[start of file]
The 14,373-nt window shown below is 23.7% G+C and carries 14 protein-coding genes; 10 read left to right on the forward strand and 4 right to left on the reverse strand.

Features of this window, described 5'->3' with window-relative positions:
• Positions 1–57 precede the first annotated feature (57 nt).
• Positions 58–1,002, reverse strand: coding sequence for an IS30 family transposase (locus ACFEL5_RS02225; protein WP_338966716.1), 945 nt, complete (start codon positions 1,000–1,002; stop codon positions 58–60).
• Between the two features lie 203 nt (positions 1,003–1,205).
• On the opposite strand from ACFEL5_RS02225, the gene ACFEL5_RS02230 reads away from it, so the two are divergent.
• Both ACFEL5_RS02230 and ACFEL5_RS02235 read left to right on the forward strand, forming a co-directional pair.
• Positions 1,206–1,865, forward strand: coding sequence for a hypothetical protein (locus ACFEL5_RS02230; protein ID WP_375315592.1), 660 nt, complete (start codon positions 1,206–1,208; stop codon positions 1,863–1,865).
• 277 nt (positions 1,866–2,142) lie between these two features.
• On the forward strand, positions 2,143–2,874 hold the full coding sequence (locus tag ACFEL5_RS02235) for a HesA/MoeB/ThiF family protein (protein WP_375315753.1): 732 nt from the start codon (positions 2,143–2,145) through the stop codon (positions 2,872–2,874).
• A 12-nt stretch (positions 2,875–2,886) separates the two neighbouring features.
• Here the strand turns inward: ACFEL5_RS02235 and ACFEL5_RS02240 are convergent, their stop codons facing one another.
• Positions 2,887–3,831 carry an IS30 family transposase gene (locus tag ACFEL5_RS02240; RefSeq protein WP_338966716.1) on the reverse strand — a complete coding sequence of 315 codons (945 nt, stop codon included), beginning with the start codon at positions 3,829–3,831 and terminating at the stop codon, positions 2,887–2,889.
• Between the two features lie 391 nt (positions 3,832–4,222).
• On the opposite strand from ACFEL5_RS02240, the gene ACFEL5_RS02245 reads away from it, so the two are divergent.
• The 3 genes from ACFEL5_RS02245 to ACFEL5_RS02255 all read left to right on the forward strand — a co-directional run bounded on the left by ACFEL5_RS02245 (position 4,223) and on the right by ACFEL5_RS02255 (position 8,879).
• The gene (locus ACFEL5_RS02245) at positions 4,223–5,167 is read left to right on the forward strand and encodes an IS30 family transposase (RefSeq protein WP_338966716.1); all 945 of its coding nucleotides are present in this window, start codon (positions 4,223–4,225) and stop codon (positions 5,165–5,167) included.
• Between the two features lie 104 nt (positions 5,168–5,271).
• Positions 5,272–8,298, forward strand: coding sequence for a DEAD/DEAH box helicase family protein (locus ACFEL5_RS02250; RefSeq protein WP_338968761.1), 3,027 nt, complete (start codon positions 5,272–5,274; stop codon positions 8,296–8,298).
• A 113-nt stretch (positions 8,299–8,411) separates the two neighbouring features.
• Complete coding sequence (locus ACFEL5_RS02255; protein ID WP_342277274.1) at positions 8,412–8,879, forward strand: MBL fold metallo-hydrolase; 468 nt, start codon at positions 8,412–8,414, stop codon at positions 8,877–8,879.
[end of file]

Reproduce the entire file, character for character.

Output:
The 14,373-nt window shown below is 23.7% G+C and carries 14 protein-coding genes; 10 read left to right on the forward strand and 4 right to left on the reverse strand.

Features of this window, described 5'->3' with window-relative positions:
• Positions 1–57 precede the first annotated feature (57 nt).
• Positions 58–1,002, reverse strand: coding sequence for an IS30 family transposase (locus ACFEL5_RS02225; protein WP_338966716.1), 945 nt, complete (start codon positions 1,000–1,002; stop codon positions 58–60).
• Between the two features lie 203 nt (positions 1,003–1,205).
• On the opposite strand from ACFEL5_RS02225, the gene ACFEL5_RS02230 reads away from it, so the two are divergent.
• Both ACFEL5_RS02230 and ACFEL5_RS02235 read left to right on the forward strand, forming a co-directional pair.
• Positions 1,206–1,865, forward strand: coding sequence for a hypothetical protein (locus ACFEL5_RS02230; protein ID WP_375315592.1), 660 nt, complete (start codon positions 1,206–1,208; stop codon positions 1,863–1,865).
• 277 nt (positions 1,866–2,142) lie between these two features.
• On the forward strand, positions 2,143–2,874 hold the full coding sequence (locus tag ACFEL5_RS02235) for a HesA/MoeB/ThiF family protein (protein WP_375315753.1): 732 nt from the start codon (positions 2,143–2,145) through the stop codon (positions 2,872–2,874).
• A 12-nt stretch (positions 2,875–2,886) separates the two neighbouring features.
• Here the strand turns inward: ACFEL5_RS02235 and ACFEL5_RS02240 are convergent, their stop codons facing one another.
• Positions 2,887–3,831 carry an IS30 family transposase gene (locus tag ACFEL5_RS02240; RefSeq protein WP_338966716.1) on the reverse strand — a complete coding sequence of 315 codons (945 nt, stop codon included), beginning with the start codon at positions 3,829–3,831 and terminating at the stop codon, positions 2,887–2,889.
• Between the two features lie 391 nt (positions 3,832–4,222).
• On the opposite strand from ACFEL5_RS02240, the gene ACFEL5_RS02245 reads away from it, so the two are divergent.
• The 3 genes from ACFEL5_RS02245 to ACFEL5_RS02255 all read left to right on the forward strand — a co-directional run bounded on the left by ACFEL5_RS02245 (position 4,223) and on the right by ACFEL5_RS02255 (position 8,879).
• The gene (locus ACFEL5_RS02245) at positions 4,223–5,167 is read left to right on the forward strand and encodes an IS30 family transposase (RefSeq protein WP_338966716.1); all 945 of its coding nucleotides are present in this window, start codon (positions 4,223–4,225) and stop codon (positions 5,165–5,167) included.
• Between the two features lie 104 nt (positions 5,168–5,271).
• Positions 5,272–8,298, forward strand: coding sequence for a DEAD/DEAH box helicase family protein (locus ACFEL5_RS02250; RefSeq protein WP_338968761.1), 3,027 nt, complete (start codon positions 5,272–5,274; stop codon positions 8,296–8,298).
• A 113-nt stretch (positions 8,299–8,411) separates the two neighbouring features.
• Complete coding sequence (locus ACFEL5_RS02255; protein ID WP_342277274.1) at positions 8,412–8,879, forward strand: MBL fold metallo-hydrolase; 468 nt, start codon at positions 8,412–8,414, stop codon at positions 8,877–8,879.